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Connacht Tribune

Caught by online fraudsters – and rescued by the bank

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Dave O'Connell

A Different View with Dave O’Connell

Somewhere in a supermarket in Australia last week, a person or persons spent €57.88 of my money on food or drink and charged it to my Visa card. Hours later they then repeated the exercise at another branch of Coles, the Melbourne-based multiple – but then their mini-spree came to a shuddering halt.

In truth perhaps, they probably didn’t leave home at all; they may not even have been anywhere near Australia, instead carrying out their shopping online around midday local time – and again for around the same amount an hour or two later.

But then the fraud department of Allied Irish Banks put a halt to their gallop and during the wee small hours inquired if I had somehow made it from conducting an evening online transaction in Galway to buying things from a supermarket in Melbourne, in the process inadvertently breaking the sound barrier while I slept.

And when I replied that indeed I had not, my Visa card was shut down and the prospects of the intrepid Australians buying some serious kit from my pocket disappeared quicker than snow on the outback.

Not alone that but AIB refunded the money these people had spent without my knowledge, allowed me to take a few bob out of the bank without a card – but with ID – and then sent on a brand new card this week.

The embarrassing part was having to confirm that online purchases in the run-up to the Aussie shopping spree were legit; it’s like having a list of misdemeanours read out in court.

There was nothing accusatory in the tone of the nice woman from the bank, who merely inquired if indeed it was me who had gone twice to Mace the previous day; if I’d also bought an album online and paid a monthly subscription for a digital newspaper.

For more, read this week’s Connacht Tribune.

Connacht Tribune Digital Edition App

Download the Connacht Tribune Digital Edition App to access to Galway’s best-selling newspaper.

Click HERE to download it for iPhone and iPad from Apple’s App Store, or HERE to get the Android Version from Google Play.

Or purchase the Digital Edition for PC, Mac or Laptop from Pagesuite  HERE.

Get the Connacht Tribune Live app
The Connacht Tribune Live app is the home of everything that is happening in Galway City and county. It’s completely FREE and features all the latest news, sport and information on what’s on in your area. Click HERE to download it for iPhone and iPad from Apple’s App Store, or HERE to get the Android Version from Google Play.

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Connacht Tribune

What your taste in music says about your own state of mind

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Dave O'Connell
Dave O'Connell

A Different View with Dave O’Connell

As Elton John once said, sad songs say so much. But now it turns out so do Adele songs or classics by the Beatles – because surprise, surprise, the music you listen to reflects your state of mind.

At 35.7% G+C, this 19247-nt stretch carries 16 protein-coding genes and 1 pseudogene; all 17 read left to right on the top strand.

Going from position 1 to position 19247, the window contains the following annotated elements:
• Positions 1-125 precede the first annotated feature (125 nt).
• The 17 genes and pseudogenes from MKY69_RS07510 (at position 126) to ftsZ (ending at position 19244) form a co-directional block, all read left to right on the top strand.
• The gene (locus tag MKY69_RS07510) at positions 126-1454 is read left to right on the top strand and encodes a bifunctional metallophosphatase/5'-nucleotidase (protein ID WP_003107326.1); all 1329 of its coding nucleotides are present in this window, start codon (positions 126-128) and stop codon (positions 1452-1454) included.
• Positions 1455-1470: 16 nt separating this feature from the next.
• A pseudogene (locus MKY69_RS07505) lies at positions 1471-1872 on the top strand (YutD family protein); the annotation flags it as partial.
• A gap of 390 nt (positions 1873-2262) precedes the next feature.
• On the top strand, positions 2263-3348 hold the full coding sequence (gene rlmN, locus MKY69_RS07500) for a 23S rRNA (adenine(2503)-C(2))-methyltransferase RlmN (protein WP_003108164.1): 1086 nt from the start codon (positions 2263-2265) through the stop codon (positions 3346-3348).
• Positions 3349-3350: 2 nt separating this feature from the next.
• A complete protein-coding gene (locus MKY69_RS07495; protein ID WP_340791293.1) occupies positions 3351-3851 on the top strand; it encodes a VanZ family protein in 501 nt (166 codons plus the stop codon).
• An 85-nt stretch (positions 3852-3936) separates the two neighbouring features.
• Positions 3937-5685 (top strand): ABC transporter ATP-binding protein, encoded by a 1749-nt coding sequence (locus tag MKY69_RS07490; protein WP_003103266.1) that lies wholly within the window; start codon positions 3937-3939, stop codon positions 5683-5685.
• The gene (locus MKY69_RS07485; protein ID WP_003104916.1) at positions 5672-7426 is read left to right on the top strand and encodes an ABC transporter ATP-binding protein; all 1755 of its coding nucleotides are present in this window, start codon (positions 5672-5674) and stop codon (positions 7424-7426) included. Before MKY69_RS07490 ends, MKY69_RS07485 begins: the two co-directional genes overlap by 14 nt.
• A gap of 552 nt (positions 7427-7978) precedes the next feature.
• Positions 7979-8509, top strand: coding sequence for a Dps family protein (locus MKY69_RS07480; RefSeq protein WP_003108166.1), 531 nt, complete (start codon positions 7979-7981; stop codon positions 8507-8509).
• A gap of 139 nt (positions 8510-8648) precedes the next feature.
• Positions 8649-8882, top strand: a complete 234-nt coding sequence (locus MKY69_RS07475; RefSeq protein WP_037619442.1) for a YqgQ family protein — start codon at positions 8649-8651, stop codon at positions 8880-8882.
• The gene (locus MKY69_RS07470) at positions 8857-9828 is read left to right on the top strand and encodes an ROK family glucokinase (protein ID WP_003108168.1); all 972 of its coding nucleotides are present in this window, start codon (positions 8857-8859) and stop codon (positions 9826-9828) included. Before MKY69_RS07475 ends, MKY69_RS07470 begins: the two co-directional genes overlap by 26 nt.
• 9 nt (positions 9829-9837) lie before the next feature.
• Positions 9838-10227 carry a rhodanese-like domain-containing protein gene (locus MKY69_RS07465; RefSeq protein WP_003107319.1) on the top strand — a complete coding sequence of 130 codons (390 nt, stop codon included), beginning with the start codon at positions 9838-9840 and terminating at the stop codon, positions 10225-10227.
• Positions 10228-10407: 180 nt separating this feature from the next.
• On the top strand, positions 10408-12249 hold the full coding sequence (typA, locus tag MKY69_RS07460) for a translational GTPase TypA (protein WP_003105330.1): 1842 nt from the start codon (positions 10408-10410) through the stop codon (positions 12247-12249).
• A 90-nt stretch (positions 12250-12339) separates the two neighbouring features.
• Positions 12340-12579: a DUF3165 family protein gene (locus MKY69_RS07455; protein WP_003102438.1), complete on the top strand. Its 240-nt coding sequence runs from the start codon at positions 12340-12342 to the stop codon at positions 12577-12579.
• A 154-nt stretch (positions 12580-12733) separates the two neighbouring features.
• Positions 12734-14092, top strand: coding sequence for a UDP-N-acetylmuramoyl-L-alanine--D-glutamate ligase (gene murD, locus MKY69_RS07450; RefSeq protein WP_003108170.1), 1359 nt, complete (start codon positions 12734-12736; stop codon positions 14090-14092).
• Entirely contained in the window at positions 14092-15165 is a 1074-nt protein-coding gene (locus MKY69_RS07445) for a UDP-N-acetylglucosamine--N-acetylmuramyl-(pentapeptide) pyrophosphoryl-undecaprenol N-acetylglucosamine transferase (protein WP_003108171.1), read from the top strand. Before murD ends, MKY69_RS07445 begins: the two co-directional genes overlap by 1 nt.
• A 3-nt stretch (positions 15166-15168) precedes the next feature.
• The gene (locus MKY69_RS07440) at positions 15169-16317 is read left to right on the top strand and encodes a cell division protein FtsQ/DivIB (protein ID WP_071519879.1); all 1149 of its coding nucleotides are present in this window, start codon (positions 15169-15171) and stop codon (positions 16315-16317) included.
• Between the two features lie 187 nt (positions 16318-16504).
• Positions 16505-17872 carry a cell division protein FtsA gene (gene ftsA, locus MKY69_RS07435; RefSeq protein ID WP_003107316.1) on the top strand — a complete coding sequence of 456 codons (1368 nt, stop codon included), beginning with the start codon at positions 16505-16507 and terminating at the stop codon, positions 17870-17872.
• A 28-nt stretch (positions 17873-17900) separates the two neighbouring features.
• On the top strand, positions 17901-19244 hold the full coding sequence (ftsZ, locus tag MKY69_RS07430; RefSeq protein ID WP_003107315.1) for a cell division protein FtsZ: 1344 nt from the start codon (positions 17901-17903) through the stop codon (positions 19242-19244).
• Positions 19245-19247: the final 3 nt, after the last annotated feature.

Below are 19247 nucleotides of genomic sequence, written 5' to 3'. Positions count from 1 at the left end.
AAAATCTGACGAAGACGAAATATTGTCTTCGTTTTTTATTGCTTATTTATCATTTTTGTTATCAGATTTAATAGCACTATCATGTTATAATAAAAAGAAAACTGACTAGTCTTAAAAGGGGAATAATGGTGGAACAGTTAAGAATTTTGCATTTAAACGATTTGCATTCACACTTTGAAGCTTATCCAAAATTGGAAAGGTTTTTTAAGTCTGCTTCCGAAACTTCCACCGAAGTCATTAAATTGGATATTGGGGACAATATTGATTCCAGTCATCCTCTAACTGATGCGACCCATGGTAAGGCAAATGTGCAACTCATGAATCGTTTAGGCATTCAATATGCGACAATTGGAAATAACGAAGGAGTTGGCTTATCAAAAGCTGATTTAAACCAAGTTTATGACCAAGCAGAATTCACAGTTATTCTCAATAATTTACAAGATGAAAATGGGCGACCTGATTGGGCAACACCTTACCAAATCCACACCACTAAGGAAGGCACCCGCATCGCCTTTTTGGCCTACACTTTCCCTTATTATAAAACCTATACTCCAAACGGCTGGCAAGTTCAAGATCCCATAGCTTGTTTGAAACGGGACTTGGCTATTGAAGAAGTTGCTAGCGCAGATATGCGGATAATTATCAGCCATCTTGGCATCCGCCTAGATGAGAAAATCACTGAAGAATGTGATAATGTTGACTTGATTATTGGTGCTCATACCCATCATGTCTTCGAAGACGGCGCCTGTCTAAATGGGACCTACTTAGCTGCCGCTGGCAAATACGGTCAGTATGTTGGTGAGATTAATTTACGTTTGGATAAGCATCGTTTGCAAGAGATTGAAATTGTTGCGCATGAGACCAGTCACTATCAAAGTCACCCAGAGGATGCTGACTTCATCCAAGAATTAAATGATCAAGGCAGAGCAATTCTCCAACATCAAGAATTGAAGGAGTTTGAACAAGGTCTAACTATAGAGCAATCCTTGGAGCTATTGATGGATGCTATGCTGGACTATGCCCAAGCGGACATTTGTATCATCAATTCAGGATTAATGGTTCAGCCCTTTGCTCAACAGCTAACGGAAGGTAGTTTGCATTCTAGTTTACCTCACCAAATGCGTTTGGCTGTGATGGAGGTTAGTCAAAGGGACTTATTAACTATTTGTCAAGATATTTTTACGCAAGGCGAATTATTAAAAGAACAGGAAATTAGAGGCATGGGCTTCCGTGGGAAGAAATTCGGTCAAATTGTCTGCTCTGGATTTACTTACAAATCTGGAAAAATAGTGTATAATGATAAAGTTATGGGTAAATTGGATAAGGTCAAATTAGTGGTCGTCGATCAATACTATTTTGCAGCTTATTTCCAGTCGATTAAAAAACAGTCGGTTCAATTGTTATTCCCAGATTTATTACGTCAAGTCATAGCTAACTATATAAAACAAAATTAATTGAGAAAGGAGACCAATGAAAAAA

That’s what a group of psychologists in Toronto spent their time discovering recently – a reality most of us could have told them for free.

The psychologists divided people into four groups with different approaches to relationships – the rejection-feeling ‘anxious’’ group; the negative and cold ‘avoidant group; the confident ‘secure’ group, and a mixed group.

The boffins then assessed the lyrics to 7,000 different songs based on their variously secure, anxious, or avoidant content, then asked a test group to pick out their favourite tracks.

And they came up with the bleedin’ obvious – song lyrics are a window into your state of mind; they discovered that people who are insecure in their relationship listen to a lot of Adele. Perhaps because you may remember she had her biggest hit, Someone Like You, about a break-up.

Other songs that inspire strong feelings, often sadness, include Joni Mitchell’s Blue; Bill Withers’ Ain’t No Sunshine; Neil Young’s Philadelphia, and Ray Charles’ Georgia on My Mind – just in case you’re looking to take it down a notch this New Year.

On the other hand, those who prefer the Beatles’ upbeat Love Me Do are more than likely to be very secure in their relationships, according to the University of Toronto study.

And just for the record, here are some of the songs for happy people, who are secure in themselves and in their loved ones around them.

At Last by Etta James – which sounds more like entrapment than true love, as does I Got You Babe by Sonny & Cher – and Wouldn’t it be Nice by the Beach Boys, not to mention Whitney Houston’s 1999 hit I Will Always Love You, which is actually a Dolly Parton song from the early 1970’s. It’s just that Dolly doesn’t give off that same sense of security.

For more, read this week’s Connacht Tribune.

Connacht Tribune Digital Edition App

Download the Connacht Tribune Digital Edition App to access to Galway’s best-selling newspaper.

Click HERE to download it for iPhone and iPad from Apple’s App Store, or HERE to get the Android Version from Google Play.

Or purchase the Digital Edition for PC, Mac or Laptop from Pagesuite  HERE.

Get the Connacht Tribune Live app
The Connacht Tribune Live app is the home of everything that is happening in Galway City and county. It’s completely FREE and features all the latest news, sport and information on what’s on in your area. Click HERE to download it for iPhone and iPad from Apple’s App Store, or HERE to get the Android Version from Google Play.